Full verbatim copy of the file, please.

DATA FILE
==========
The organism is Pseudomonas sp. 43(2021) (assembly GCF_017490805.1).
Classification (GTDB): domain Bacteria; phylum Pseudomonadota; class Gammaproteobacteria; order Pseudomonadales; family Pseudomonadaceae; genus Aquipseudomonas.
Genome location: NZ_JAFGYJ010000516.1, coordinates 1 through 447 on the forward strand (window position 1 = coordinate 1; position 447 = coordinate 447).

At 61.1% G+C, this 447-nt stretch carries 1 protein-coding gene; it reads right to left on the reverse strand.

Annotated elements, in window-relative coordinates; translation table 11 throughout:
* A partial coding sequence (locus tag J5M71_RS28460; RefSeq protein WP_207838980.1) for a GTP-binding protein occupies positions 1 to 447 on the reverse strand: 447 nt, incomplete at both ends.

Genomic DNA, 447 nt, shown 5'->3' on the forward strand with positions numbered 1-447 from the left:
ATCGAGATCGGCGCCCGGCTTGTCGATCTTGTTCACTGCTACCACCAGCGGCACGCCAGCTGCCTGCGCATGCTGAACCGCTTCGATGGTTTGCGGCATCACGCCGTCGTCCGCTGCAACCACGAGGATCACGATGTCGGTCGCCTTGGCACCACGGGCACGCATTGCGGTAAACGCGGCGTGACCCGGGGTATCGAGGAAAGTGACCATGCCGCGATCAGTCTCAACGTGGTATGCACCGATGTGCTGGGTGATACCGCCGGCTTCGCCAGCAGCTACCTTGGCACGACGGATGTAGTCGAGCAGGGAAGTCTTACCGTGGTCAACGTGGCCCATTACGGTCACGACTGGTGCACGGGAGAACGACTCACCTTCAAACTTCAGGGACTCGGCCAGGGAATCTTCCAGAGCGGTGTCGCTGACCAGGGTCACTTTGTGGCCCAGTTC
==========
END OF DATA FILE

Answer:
The organism is Pseudomonas sp. 43(2021) (assembly GCF_017490805.1).
Classification (GTDB): domain Bacteria; phylum Pseudomonadota; class Gammaproteobacteria; order Pseudomonadales; family Pseudomonadaceae; genus Aquipseudomonas.
Genome location: NZ_JAFGYJ010000516.1, coordinates 1 through 447 on the forward strand (window position 1 = coordinate 1; position 447 = coordinate 447).

At 61.1% G+C, this 447-nt stretch carries 1 protein-coding gene; it reads right to left on the reverse strand.

Annotated elements, in window-relative coordinates; translation table 11 throughout:
* A partial coding sequence (locus tag J5M71_RS28460; RefSeq protein WP_207838980.1) for a GTP-binding protein occupies positions 1 to 447 on the reverse strand: 447 nt, incomplete at both ends.

Genomic DNA, 447 nt, shown 5'->3' on the forward strand with positions numbered 1-447 from the left:
ATCGAGATCGGCGCCCGGCTTGTCGATCTTGTTCACTGCTACCACCAGCGGCACGCCAGCTGCCTGCGCATGCTGAACCGCTTCGATGGTTTGCGGCATCACGCCGTCGTCCGCTGCAACCACGAGGATCACGATGTCGGTCGCCTTGGCACCACGGGCACGCATTGCGGTAAACGCGGCGTGACCCGGGGTATCGAGGAAAGTGACCATGCCGCGATCAGTCTCAACGTGGTATGCACCGATGTGCTGGGTGATACCGCCGGCTTCGCCAGCAGCTACCTTGGCACGACGGATGTAGTCGAGCAGGGAAGTCTTACCGTGGTCAACGTGGCCCATTACGGTCACGACTGGTGCACGGGAGAACGACTCACCTTCAAACTTCAGGGACTCGGCCAGGGAATCTTCCAGAGCGGTGTCGCTGACCAGGGTCACTTTGTGGCCCAGTTC